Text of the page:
Renewables to Grow Fastest in India Amidst Continued Dominance by Thermal Power, says GlobalData
The renewable power sector will be the fastest growing sector in India, driven by solar and wind energy, though thermal power will continue to dominate, according to GlobalData, a leading data and analytics company.
GlobalData’s latest report, ‘India Power Market Outlook to 2030, Update 2018 – Market Trends, Regulations, and Competitive Landscape’, reveals that though installed non-hydro renewable power capacity and generation levels are expected to race ahead at high compound annual growth rates (CAGRs) of 12% and 13.2%, respectively during the forecast period (2018–2030), this will not be enough to dislodge thermal power’s dominance which is still expected to account for nearly half of the capacity mix in 2030.
Chiradeep Chatterjee, Power Industry Analyst at GlobalData, comments: “During the forecast period, the cumulative installed capacity is expected to grow at a CAGR of 5%. Nuclear power installed capacity is expected to show a greater growth rate than the historical period, at 9.7%, closely preceded by renewable power capacity at 12%. Thermal and hydropower capacities are expected to show growth rates of 2.1% and 3.4% respectively, during this period.”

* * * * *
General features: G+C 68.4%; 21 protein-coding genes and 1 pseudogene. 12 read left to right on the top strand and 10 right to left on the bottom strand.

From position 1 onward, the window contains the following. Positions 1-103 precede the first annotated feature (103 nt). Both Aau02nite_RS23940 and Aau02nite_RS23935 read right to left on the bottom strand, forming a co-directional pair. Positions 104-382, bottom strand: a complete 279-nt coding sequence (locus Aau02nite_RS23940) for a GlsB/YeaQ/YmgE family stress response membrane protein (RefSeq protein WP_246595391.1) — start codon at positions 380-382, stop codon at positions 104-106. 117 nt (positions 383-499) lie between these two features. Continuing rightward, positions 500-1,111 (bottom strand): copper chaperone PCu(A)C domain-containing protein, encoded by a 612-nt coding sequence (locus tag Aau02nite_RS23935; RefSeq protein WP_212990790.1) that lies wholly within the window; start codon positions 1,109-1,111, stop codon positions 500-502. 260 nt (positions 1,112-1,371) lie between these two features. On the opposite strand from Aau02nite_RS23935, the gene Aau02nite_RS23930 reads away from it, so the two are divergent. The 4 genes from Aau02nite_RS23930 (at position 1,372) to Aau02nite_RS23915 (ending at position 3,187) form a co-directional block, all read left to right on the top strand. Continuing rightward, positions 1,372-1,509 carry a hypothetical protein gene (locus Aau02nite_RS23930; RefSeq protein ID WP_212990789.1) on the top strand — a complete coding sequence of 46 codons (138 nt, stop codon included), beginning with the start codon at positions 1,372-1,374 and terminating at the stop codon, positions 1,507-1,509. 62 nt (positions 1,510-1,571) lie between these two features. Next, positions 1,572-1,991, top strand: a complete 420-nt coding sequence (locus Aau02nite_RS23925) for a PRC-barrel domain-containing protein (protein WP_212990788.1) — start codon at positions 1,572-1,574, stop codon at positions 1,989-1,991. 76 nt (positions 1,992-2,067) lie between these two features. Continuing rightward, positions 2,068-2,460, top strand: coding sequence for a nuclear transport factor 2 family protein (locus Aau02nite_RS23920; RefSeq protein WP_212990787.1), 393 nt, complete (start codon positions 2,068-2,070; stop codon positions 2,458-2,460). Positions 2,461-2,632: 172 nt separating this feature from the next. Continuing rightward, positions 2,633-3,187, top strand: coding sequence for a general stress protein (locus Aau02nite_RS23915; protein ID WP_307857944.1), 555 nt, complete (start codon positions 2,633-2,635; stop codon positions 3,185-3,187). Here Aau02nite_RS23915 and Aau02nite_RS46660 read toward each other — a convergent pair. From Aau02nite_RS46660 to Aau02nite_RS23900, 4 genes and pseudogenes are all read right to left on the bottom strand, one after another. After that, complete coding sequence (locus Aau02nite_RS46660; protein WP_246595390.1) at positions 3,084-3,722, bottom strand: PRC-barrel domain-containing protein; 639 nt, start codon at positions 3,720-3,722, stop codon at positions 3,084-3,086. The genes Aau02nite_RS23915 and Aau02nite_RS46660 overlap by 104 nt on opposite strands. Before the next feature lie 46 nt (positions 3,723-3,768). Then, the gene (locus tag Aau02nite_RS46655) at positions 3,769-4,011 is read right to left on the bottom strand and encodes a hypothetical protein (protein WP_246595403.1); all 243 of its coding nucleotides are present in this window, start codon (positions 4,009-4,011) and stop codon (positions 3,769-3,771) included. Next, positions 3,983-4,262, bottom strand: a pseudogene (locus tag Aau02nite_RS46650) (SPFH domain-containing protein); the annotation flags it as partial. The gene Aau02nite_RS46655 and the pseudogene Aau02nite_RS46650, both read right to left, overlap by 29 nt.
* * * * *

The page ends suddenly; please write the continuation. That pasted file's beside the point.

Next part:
Non-hydro renewables are expected to contribute to nearly 40% of the installed capacity and a little over 14% of generation in 2030.
Thermal power will still be expected to contribute to around 48% of the installed capacity in 2030, with coal contributing to nearly 85% of the installed thermal capacity – similar to the scenario in 2017.
However, coal’s contribution to the total installed capacity is expected to decline from 57.9% in 2017 to around 40% in 2030, primarily due to an increase in contributions from wind, which is expected to increase from 8.6% to 14.9%, and solar PV whose share is expected to increase from 5.6% to 20.8% during the same period.
The high projections for wind and solar power particularly are attributed to the high potential for these energy sources in India, as well as the declining prices of raw materials, which are in turn leading to a dramatic fall in tariffs for these energy sources.
In 2016, the lowest tariff discovered in solar PV auctions was $0.065/kWh, which fell to as low as $0.038/kWh in 2017. In wind auctions, the first of which was held in February 2017, the lowest tariff value recorded was $0.051/kWh and this declined to $0.038/kWh in an auction held in September 2018.
Chatterjee concludes: “A significant challenge is the continuing absence of any autonomy for the transmission and distribution (T&D) sectors. Indian power distribution companies (discoms) are government-owned and function irrespective of commercial considerations, making the sector dependent on subsidies. Outages have become commonplace in many parts of the country.”